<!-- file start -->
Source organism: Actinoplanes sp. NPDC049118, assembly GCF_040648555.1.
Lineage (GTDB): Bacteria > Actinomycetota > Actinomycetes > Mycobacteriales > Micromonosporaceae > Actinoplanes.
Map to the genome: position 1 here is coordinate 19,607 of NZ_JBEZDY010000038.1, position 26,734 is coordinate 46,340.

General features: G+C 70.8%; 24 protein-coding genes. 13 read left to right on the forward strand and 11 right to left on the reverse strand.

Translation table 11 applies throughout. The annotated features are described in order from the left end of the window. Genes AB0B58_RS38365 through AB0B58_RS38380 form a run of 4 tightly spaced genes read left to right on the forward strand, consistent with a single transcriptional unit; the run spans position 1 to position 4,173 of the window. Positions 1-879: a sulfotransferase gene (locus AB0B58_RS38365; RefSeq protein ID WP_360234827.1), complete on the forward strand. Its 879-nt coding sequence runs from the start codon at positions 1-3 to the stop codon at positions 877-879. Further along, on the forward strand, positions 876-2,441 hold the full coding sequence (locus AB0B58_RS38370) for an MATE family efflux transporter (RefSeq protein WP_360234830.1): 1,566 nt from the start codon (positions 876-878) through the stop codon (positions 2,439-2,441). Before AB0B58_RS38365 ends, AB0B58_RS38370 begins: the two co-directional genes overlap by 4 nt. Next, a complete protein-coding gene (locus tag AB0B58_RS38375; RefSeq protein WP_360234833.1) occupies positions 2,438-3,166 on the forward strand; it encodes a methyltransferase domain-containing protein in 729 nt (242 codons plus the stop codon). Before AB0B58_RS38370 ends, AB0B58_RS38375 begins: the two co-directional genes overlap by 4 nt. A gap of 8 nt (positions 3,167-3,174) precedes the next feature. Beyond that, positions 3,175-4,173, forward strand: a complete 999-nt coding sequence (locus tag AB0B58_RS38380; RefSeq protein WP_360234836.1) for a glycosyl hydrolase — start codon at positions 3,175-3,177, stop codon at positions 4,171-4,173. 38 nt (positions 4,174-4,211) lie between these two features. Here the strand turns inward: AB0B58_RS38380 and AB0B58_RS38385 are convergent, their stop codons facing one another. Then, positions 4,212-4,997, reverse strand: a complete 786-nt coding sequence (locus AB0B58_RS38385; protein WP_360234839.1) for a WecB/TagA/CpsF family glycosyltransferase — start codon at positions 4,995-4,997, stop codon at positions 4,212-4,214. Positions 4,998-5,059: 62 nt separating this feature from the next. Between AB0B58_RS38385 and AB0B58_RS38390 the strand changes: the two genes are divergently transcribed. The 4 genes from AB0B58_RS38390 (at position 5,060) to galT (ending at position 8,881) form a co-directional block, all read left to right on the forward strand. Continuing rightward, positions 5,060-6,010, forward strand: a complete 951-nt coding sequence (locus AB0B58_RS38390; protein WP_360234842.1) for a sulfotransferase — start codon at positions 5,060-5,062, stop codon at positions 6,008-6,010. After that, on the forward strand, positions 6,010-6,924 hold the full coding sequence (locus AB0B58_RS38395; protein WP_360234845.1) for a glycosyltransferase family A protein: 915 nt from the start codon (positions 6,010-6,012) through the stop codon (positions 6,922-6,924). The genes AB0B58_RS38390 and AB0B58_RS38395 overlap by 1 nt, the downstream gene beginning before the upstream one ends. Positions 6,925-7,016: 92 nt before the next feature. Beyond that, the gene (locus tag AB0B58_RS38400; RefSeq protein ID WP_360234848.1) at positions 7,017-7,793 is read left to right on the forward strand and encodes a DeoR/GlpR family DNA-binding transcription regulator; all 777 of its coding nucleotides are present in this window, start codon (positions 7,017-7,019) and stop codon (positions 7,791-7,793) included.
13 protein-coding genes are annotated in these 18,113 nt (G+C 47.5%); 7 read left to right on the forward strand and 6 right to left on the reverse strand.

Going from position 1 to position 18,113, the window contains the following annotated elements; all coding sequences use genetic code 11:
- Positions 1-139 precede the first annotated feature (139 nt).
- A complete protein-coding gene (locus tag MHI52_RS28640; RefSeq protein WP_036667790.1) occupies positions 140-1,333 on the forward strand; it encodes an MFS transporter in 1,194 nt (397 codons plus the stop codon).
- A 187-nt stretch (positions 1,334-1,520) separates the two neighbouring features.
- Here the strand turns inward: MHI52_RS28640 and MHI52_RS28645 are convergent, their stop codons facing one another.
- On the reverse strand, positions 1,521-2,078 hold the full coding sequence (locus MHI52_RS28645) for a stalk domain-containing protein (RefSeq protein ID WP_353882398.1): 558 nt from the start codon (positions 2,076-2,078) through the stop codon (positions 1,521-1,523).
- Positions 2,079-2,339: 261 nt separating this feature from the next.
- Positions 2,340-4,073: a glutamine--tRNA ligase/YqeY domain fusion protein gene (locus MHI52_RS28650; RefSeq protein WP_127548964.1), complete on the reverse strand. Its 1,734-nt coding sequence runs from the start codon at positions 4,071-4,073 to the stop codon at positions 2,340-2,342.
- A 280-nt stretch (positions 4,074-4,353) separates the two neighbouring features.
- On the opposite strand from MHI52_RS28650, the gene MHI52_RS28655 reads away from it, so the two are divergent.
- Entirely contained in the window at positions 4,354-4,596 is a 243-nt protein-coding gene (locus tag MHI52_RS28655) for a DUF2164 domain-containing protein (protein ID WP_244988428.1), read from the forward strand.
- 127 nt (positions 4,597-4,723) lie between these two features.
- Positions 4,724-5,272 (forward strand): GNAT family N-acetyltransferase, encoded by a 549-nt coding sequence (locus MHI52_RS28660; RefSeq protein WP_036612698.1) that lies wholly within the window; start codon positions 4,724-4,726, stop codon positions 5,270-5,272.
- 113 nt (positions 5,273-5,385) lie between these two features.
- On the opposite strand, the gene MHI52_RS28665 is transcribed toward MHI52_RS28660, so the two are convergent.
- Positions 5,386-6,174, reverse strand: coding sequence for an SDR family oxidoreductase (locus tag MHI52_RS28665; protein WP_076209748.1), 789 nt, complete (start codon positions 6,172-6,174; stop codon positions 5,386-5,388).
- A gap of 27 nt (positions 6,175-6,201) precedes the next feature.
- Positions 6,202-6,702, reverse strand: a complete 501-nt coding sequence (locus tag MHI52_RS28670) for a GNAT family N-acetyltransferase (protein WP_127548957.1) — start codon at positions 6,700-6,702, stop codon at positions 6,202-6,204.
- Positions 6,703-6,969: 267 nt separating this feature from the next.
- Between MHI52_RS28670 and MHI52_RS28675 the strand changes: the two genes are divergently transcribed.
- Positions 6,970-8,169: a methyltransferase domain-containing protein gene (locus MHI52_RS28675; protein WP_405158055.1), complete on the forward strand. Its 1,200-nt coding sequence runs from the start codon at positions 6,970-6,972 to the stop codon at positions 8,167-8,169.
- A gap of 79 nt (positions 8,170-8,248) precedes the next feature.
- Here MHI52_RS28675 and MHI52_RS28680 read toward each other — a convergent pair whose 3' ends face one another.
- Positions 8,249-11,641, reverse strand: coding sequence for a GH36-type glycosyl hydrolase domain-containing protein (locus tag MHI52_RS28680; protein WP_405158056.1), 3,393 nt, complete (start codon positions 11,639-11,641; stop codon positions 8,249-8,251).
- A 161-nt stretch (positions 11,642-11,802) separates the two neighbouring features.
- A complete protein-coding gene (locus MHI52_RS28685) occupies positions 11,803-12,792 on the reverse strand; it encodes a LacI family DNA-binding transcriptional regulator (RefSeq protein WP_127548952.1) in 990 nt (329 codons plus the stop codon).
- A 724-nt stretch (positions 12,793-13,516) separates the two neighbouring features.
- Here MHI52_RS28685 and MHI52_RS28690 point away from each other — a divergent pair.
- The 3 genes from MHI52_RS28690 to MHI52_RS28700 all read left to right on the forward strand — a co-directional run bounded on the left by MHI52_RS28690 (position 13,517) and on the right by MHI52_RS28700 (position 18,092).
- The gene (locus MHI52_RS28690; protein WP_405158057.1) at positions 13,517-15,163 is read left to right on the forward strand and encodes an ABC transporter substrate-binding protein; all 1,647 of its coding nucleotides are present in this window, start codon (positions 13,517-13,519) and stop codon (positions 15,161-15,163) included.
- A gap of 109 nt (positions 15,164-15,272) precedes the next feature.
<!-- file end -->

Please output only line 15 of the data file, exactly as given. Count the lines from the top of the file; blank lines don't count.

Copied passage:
- A 280-nt stretch (positions 4,074-4,353) separates the two neighbouring features.